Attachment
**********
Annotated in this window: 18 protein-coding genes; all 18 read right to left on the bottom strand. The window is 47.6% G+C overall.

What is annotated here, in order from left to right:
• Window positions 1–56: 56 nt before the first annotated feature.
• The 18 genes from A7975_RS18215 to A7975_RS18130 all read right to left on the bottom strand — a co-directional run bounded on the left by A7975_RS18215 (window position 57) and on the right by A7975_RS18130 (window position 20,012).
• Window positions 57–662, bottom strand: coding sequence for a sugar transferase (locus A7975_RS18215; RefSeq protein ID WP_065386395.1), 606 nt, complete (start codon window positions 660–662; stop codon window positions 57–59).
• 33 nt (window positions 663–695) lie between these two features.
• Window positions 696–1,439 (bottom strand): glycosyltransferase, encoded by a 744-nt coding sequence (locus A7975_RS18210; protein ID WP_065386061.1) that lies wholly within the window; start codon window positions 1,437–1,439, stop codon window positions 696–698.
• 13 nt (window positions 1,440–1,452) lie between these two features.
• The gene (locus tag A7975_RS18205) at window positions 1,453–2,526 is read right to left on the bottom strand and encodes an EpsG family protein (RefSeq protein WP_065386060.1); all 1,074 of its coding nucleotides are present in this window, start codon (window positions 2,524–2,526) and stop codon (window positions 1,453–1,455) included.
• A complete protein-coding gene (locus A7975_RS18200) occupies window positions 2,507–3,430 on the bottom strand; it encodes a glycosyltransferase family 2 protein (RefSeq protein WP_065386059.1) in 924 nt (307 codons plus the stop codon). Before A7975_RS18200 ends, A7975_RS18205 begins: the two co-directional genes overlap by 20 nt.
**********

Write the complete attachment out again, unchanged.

Annotated in this window: 18 protein-coding genes; all 18 read right to left on the bottom strand. The window is 47.6% G+C overall.

What is annotated here, in order from left to right:
• Window positions 1–56: 56 nt before the first annotated feature.
• The 18 genes from A7975_RS18215 to A7975_RS18130 all read right to left on the bottom strand — a co-directional run bounded on the left by A7975_RS18215 (window position 57) and on the right by A7975_RS18130 (window position 20,012).
• Window positions 57–662, bottom strand: coding sequence for a sugar transferase (locus A7975_RS18215; RefSeq protein ID WP_065386395.1), 606 nt, complete (start codon window positions 660–662; stop codon window positions 57–59).
• 33 nt (window positions 663–695) lie between these two features.
• Window positions 696–1,439 (bottom strand): glycosyltransferase, encoded by a 744-nt coding sequence (locus A7975_RS18210; protein ID WP_065386061.1) that lies wholly within the window; start codon window positions 1,437–1,439, stop codon window positions 696–698.
• 13 nt (window positions 1,440–1,452) lie between these two features.
• The gene (locus tag A7975_RS18205) at window positions 1,453–2,526 is read right to left on the bottom strand and encodes an EpsG family protein (RefSeq protein WP_065386060.1); all 1,074 of its coding nucleotides are present in this window, start codon (window positions 2,524–2,526) and stop codon (window positions 1,453–1,455) included.
• A complete protein-coding gene (locus A7975_RS18200) occupies window positions 2,507–3,430 on the bottom strand; it encodes a glycosyltransferase family 2 protein (RefSeq protein WP_065386059.1) in 924 nt (307 codons plus the stop codon). Before A7975_RS18200 ends, A7975_RS18205 begins: the two co-directional genes overlap by 20 nt.